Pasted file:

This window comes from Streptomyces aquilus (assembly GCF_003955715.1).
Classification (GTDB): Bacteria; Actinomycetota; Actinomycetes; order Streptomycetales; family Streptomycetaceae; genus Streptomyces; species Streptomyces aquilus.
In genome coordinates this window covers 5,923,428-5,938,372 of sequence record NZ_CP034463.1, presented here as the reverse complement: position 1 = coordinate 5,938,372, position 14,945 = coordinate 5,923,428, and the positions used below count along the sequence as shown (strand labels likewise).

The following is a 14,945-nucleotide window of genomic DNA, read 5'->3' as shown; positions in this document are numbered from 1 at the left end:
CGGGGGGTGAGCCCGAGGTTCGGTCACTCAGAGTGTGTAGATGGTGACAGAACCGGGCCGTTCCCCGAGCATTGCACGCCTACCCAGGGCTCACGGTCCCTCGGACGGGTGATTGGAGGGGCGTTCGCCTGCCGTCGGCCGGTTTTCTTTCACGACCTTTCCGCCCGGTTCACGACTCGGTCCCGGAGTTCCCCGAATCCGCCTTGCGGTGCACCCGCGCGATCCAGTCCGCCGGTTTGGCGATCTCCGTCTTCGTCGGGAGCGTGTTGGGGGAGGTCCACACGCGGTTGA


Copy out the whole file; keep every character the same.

This window comes from Streptomyces aquilus (assembly GCF_003955715.1).
Classification (GTDB): Bacteria; Actinomycetota; Actinomycetes; order Streptomycetales; family Streptomycetaceae; genus Streptomyces; species Streptomyces aquilus.
In genome coordinates this window covers 5,923,428-5,938,372 of sequence record NZ_CP034463.1, presented here as the reverse complement: position 1 = coordinate 5,938,372, position 14,945 = coordinate 5,923,428, and the positions used below count along the sequence as shown (strand labels likewise).

The following is a 14,945-nucleotide window of genomic DNA, read 5'->3' as shown; positions in this document are numbered from 1 at the left end:
CGGGGGGTGAGCCCGAGGTTCGGTCACTCAGAGTGTGTAGATGGTGACAGAACCGGGCCGTTCCCCGAGCATTGCACGCCTACCCAGGGCTCACGGTCCCTCGGACGGGTGATTGGAGGGGCGTTCGCCTGCCGTCGGCCGGTTTTCTTTCACGACCTTTCCGCCCGGTTCACGACTCGGTCCCGGAGTTCCCCGAATCCGCCTTGCGGTGCACCCGCGCGATCCAGTCCGCCGGTTTGGCGATCTCCGTCTTCGTCGGGAGCGTGTTGGGGGAGGTCCACACGCGGTTGA